Tax engagement letter fundamentals
Here we outline the fundamentals of good tax engagement letter content and suggest provisions that will help minimize legal liability faced by accountants in practice. The advice here will work for most other types of engagement letter also.
Tightening the language used in letters of engagement will help limit your professional liability.
Insurers and solicitors specialising in professional negligence claims will often agree that well drafted letters of engagement are one of the first lines of defence in a professional negligence claim against an accountant. They form the basis of an enforceable contract and should contain:
- caveats that are unique to the scope of the service provided (e.g. for services outside the scope of the assignment);
- the amount of risk inherent in the engagement; and
- references to ethical and professional standards.
Here are some of the fundamental objectives of a well-crafted tax letter of engagement:
- Address the letter to the appropriate parties in a formal introductory paragraph. Exclude any taxes not within the scope of the tax return and exclude children of the client or other entities owned by the individual tax client and include the appropriate year or years that are being prepared.
- Identify which returns are being prepared, and do not combine multiple returns. (For example, do not include a gift tax return service with an income tax return unless the proper disclaimer language for a gift tax return is included.) The following language is highly recommended.
‘We will prepare your [Year] income tax return. This engagement pertains only to the [Year] tax year, and our responsibilities do not include preparation of any other tax returns that may be due to any tax authority, If we receive specific instructions from you about other taxes or other tax years, these assignments will be the subject of separate engagement letters.’
- Deal with the price of the service, payment terms, retainers, additional charges for information received late, additional fees. Clarity and diligence must be adhered to, as many professional liability lawsuits, professional body ethical complaints, and loss of clients have resulted from misunderstanding these provisions.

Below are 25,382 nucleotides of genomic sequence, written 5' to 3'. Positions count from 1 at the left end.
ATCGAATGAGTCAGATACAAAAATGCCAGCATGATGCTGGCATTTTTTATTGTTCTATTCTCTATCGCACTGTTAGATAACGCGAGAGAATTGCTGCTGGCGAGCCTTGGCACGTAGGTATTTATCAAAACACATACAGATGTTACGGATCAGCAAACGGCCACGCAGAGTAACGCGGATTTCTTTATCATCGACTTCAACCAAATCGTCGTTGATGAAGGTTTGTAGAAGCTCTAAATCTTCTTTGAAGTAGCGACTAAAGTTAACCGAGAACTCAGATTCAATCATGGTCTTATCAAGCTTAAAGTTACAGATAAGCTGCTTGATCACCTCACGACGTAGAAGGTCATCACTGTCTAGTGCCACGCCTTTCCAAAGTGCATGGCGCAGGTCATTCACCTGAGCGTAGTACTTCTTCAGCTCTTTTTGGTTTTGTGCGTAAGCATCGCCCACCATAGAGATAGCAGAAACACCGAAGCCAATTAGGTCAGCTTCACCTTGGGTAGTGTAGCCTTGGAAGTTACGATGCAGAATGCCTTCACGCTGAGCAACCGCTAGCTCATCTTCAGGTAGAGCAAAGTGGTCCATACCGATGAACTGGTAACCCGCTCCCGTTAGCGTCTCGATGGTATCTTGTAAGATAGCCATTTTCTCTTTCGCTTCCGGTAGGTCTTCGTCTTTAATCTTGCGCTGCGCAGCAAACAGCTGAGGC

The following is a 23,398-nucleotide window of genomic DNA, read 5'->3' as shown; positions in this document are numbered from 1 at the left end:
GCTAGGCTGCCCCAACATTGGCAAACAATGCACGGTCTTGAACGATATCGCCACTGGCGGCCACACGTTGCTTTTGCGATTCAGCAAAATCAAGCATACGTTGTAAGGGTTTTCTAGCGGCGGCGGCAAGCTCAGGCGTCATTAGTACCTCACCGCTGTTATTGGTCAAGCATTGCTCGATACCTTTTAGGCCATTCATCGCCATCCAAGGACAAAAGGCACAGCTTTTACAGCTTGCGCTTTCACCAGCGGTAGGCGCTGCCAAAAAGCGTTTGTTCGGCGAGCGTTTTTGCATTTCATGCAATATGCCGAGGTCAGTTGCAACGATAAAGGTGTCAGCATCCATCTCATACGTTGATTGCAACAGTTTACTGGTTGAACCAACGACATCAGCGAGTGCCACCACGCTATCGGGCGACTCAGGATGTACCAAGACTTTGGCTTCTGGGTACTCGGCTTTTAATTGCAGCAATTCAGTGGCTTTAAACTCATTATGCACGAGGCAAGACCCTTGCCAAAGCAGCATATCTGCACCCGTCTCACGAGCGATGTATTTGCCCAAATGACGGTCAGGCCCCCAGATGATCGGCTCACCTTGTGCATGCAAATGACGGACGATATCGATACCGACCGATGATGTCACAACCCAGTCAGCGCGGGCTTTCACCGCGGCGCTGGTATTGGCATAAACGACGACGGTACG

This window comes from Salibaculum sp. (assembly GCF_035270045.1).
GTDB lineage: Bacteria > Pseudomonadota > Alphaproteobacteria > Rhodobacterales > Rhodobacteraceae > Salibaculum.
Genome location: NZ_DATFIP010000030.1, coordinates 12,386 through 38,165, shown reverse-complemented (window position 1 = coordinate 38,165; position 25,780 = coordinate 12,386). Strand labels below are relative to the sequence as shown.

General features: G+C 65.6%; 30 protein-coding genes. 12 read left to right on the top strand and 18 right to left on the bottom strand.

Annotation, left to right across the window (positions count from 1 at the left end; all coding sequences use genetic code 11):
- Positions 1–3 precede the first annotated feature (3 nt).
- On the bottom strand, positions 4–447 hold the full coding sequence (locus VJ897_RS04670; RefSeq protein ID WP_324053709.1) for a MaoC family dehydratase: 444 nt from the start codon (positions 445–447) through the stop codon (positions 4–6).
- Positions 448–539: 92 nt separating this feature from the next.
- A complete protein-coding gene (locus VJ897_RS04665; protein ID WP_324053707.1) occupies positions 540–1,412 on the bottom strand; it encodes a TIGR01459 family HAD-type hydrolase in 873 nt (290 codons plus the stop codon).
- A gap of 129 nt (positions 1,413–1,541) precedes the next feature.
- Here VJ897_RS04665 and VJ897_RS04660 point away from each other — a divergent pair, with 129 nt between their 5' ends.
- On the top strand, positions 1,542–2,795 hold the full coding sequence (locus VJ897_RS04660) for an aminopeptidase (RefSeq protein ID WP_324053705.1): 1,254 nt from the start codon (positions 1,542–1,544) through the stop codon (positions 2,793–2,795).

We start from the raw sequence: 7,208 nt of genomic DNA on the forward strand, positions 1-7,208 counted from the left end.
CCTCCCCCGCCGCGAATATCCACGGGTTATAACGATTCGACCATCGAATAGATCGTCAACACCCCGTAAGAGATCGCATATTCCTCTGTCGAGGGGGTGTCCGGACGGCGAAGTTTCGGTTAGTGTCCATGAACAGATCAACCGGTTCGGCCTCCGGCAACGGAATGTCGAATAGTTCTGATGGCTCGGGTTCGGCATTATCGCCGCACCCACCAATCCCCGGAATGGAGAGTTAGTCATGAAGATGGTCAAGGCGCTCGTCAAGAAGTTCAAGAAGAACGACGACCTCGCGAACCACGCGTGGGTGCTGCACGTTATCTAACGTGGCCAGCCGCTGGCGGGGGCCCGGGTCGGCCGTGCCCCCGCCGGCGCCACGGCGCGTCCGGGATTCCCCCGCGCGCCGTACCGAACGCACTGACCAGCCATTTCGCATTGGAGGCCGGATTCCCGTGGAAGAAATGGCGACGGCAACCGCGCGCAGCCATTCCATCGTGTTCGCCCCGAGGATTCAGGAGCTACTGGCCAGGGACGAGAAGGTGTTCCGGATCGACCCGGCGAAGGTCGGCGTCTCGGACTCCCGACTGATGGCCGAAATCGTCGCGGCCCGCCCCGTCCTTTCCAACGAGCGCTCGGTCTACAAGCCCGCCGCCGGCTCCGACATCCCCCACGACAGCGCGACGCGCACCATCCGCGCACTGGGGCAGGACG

Too often, vague phrases like the following is used in a standard letter:
‘Our fee for services will be at our standard hourly rate for the personnel assigned to this engagement [or fixed fees to cover other than hourly fee arrangements]. Payment is expected when our services are complete.’’
- Consider the following enhancements to the typical clause above:
- Specify the payment terms more clearly;
- If you wish, stipulate that a retainer will be required and will be applied toward the final fee and that the retainer is not an estimate of the fee charged for services;
- Identify when payment is expected;
- Provide for a termination of services if the fee is not paid in full;
- Use an additional charge clause for services not originally contemplated; and
- Include a provision for reimbursement for out-of-pocket expenses such as travel, recorded delivery, etc.
- Use a tax checklist for clients to complete and return.
The value of a tax checklist in defending a professional liability claim cannot be overstated. However, many tax advisers complain that their clients do not complete the checklist and often return it unopened. Accountants and tax advisers need to get the client to take responsibility for completing the checklist.
The language used in the engagement letter should establish this responsibility:
‘We will prepare the returns from information which you will furnish to us. It is your responsibility to provide all the information required for the preparation of complete and accurate returns. We will furnish you with questionnaires and/or worksheets as needed to guide you in gathering the necessary information. Your use of such forms will assist us in keeping our fee to a minimum. To the extent we render any accounting and/or bookkeeping assistance, it will be limited to those tasks we deem necessary for preparation of your tax returns’.
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